Dilophosaurus was a theropod who lived in North America roughly 190 million years ago. The first of the fossil specimens of this species have been found in Northern Arizona in 1940, but it wasn’t determined to be worthy of its own unique classification until the 70s, after additional skull specimens had been found. Atop this dinosaur’s skull was a large crest which sets it apart from many other theropods. In the locations where Dilophosaurus remains have been found, few fossils have been successfully preserved. The area, spanning Northern Arizona, New Mexico, and Utah, is the home of many trace fossils, but for some reason skeletal fossils are more scarce than usual. A few of the Dilophosaurus fossils found showed indications of scavenging. These signs include the skull being rotated unnaturally, as the dinosaur would not have been able to do in life, as many crushed bones, possibly done by teeth.
It is believed, through studying the jaw of the Dilophosaurus specimens which are mostly intact, that this dinosaur had a rather weak bite and that they probably used a tearing motion rather than a biting or shearing motion ot eat. There has been a lot of debate in the past about exactly what Dilopohosaurus would have eaten and how they came by their prey. Some think that they were scavengers, but many researchers posit that the jaws and neck of the dinosaur would have been conducive to active hunting. Their prey was likely to be small animals and dinosaurs rather than large animals around their own size.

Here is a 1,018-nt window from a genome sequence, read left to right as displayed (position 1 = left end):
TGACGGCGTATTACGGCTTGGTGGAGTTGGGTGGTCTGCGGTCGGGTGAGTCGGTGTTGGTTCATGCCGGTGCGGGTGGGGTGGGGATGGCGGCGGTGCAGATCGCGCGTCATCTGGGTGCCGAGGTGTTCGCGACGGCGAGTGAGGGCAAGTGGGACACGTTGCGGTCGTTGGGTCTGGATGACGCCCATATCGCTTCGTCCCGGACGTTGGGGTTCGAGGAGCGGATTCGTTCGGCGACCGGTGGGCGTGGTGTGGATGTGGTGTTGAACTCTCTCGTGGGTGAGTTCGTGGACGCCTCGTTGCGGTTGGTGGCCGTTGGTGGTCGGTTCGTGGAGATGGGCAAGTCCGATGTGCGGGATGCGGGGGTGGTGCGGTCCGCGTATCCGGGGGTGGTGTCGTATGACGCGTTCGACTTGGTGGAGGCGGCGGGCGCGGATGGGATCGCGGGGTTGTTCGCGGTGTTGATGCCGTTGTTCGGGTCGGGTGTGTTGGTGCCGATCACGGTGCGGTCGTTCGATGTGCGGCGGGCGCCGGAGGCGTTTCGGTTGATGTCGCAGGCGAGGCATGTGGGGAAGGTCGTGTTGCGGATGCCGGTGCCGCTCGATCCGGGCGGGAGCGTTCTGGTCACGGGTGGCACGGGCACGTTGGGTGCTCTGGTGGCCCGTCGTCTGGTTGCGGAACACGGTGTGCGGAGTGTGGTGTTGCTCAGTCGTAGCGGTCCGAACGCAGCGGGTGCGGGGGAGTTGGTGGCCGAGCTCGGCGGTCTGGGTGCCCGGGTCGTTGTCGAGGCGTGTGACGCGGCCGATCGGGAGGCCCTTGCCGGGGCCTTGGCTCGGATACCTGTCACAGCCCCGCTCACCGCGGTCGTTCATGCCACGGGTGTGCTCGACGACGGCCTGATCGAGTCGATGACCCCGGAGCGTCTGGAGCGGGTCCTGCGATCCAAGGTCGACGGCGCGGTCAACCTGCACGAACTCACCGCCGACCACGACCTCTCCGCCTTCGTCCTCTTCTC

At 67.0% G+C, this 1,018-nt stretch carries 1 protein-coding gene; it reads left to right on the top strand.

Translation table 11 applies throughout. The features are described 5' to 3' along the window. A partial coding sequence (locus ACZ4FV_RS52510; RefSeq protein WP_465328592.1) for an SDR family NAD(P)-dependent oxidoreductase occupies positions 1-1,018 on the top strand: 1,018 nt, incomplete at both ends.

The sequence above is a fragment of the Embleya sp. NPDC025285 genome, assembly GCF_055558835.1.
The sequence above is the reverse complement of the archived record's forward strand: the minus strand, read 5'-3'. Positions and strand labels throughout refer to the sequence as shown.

Unlike other later theropods, the arms of Dilophosaurus were longer and capable of grabbing and slashing, as well as meeting one another. The back legs of this dinosaur were very strong, but its pelvis seems unusually weak. This had led many to believe that Dilophosaurus could have spent a significant amount of time in the water, where the weight could have been taken off of the hips slightly. Many dinosaurs with crests used them for thermoregulation. Heat would be transferred away from the body through a dense network of veins in the crest. The crest of Dilophosaurus, however, contains no indications of veins, so the use of their crest is only guesswork at this point.
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